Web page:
It should not, then, surprise us to learn that medieval people were extremely interested in babycare – especially as contemporary medical theory held that the child was extremely delicate, and needed special treatment. According to medieval understandings of the body, health was based on the equilibrium of the four humours (blood, phlegm, black bile and yellow bile), and illness was the result of humoral imbalance. Very young children were naturally hot and moist, and these qualities needed to be maintained but not enhanced. This meant that the child’s environment must be carefully managed, since an individual’s health was believed to be greatly influenced by a set of external factors known as the non-naturals (air and environment, diet, sleep, movement, excretion, and emotions), all of which had the potential to change an individual’s humoral make-up, and to cause illness. For this reason, it was very important that a baby was protected from cold draughts, kept calm, and got plenty of sleep. Above all, it must be given a suitable diet, which meant that medieval texts about babies are (like their subjects) preoccupied by food – and specifically with breastfeeding.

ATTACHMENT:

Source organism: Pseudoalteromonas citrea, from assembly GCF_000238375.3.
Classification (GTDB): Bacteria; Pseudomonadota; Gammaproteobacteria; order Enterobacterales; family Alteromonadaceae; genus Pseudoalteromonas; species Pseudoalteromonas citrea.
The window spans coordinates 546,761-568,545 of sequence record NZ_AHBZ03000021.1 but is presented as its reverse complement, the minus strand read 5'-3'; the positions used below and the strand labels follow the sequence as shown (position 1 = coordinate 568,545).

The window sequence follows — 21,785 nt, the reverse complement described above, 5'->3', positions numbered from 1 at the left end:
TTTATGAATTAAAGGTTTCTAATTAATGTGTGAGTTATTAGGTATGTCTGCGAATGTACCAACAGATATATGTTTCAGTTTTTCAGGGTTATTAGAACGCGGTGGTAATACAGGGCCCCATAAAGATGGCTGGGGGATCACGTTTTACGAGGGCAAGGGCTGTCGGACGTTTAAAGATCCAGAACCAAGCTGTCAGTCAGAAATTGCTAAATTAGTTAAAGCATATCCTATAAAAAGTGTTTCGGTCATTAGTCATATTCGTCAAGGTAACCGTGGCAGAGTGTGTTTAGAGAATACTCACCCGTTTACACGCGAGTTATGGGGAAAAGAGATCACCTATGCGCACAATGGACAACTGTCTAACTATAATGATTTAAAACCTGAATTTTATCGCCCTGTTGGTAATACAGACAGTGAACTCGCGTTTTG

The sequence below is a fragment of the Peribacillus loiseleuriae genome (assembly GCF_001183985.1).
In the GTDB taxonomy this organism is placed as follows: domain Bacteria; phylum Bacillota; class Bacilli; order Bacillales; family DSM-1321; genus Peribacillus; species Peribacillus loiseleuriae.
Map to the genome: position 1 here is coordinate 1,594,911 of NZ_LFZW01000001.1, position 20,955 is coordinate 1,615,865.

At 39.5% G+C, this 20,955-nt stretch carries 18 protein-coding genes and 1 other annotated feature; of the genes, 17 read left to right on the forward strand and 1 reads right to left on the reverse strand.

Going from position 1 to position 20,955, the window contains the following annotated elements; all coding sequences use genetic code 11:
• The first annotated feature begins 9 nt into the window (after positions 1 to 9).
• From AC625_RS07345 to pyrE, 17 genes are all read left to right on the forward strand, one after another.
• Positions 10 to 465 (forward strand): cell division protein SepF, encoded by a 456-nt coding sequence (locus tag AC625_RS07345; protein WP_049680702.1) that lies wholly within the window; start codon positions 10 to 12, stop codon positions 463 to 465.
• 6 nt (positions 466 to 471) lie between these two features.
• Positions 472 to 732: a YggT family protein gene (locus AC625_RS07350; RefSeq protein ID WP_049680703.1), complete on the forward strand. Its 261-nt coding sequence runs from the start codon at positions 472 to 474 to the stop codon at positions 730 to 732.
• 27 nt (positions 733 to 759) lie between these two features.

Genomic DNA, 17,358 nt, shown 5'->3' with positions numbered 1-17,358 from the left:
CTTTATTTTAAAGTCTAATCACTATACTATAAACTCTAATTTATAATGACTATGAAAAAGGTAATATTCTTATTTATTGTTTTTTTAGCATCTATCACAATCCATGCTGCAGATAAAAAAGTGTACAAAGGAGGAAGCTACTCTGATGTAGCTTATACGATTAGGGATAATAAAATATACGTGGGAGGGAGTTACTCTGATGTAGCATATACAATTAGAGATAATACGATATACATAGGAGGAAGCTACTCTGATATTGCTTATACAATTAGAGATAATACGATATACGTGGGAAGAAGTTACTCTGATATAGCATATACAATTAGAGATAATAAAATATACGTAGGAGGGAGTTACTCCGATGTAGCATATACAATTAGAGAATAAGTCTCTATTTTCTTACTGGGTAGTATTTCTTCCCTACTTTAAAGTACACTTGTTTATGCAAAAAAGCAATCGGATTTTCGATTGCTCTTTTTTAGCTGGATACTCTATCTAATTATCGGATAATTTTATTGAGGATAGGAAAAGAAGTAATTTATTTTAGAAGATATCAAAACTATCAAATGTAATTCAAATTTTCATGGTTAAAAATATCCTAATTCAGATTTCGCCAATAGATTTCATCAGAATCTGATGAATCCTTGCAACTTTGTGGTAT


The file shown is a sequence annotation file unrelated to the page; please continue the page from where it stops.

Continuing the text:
Indeed, if modern mothers often feel pressured by the ‘breast is best’ brigade, at least they don’t have to live up to the impossibly high standard set by the ideal medieval mother: the Virgin Mary, who was often depicted nursing the infant Christ. Saintly women such as the 12th-century Ida, countess of Boulogne, who insisted on nursing all three of her sons herself, were lauded for emulating Mary’s maternal devotion. Such was Ida’s commitment to this practice that, when she returned from mass to find that another woman had fed her screaming son for her, she made the baby vomit. Nevertheless, the damage was done, and this brother was always less successful than his siblings.